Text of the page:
introduction to the poem: In
the XIII century Portugal, as well as large parts of Europe, lay deforested by
centuries of wild exploration of the natural resources. Unlike his predecessors,
King Dinis inherited a land now totally under Christian control. A learned man-
he wrote poetry of the sort that was sang by troubadours and founded an university
in Lisbon- he reigned in peace with his neighbours and laid the foundations of
a prosperity yet to come. He ordered the planting of wide expanses of territory
with pine trees that became afterwards the most common wood-supplying tree in
Portugal. By Prince Henry's time the oldest of those trees were large enough to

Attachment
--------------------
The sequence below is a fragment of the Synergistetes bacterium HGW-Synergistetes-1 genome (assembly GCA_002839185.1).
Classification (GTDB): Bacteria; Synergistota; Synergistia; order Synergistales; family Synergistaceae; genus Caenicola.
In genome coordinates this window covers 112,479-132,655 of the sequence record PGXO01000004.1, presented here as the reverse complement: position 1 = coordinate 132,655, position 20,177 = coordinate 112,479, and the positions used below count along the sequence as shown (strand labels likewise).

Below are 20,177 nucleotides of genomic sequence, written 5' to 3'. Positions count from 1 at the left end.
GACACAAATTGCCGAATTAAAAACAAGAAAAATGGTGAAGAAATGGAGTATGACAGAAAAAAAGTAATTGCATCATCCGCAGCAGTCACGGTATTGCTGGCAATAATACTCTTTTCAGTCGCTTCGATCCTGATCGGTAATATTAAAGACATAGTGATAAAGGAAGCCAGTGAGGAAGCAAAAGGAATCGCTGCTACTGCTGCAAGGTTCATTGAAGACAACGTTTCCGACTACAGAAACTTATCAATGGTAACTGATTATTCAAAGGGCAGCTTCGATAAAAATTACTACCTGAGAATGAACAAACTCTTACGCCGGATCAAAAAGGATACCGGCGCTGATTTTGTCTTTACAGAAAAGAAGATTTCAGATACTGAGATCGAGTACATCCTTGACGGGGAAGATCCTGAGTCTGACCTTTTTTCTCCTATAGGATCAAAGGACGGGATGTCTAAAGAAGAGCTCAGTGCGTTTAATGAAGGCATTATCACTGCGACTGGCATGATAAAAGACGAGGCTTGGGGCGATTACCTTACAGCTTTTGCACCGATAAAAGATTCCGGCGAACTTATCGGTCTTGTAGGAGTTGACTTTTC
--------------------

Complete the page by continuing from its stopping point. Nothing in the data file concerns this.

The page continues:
supply wood for the keels and masts of the caravels and it was this "seeding
of Empire" that earned King Dinis his place in Fernando Pessoa's Mensagem
as one of the pillars of the Portuguese Age of Exploration.
the night, the planter of ships-yet-to-be
one of his troubadour's poems
And he listens to a murmuring silence within him:
It is the whisper of the pine groves which,
Like a cornfield of Empire, undulate unseen.
Like a brook, that song, young and pure,
Searches out the ocean-to-be-found;
And the talk of the pine groves, dull rumble,
Is the present sound of that future ocean,
Is the call of the land yearning for the sea.
a tradução de 1997 do Prof. Mike Harland (que eu li
antes de produzir a versão acima).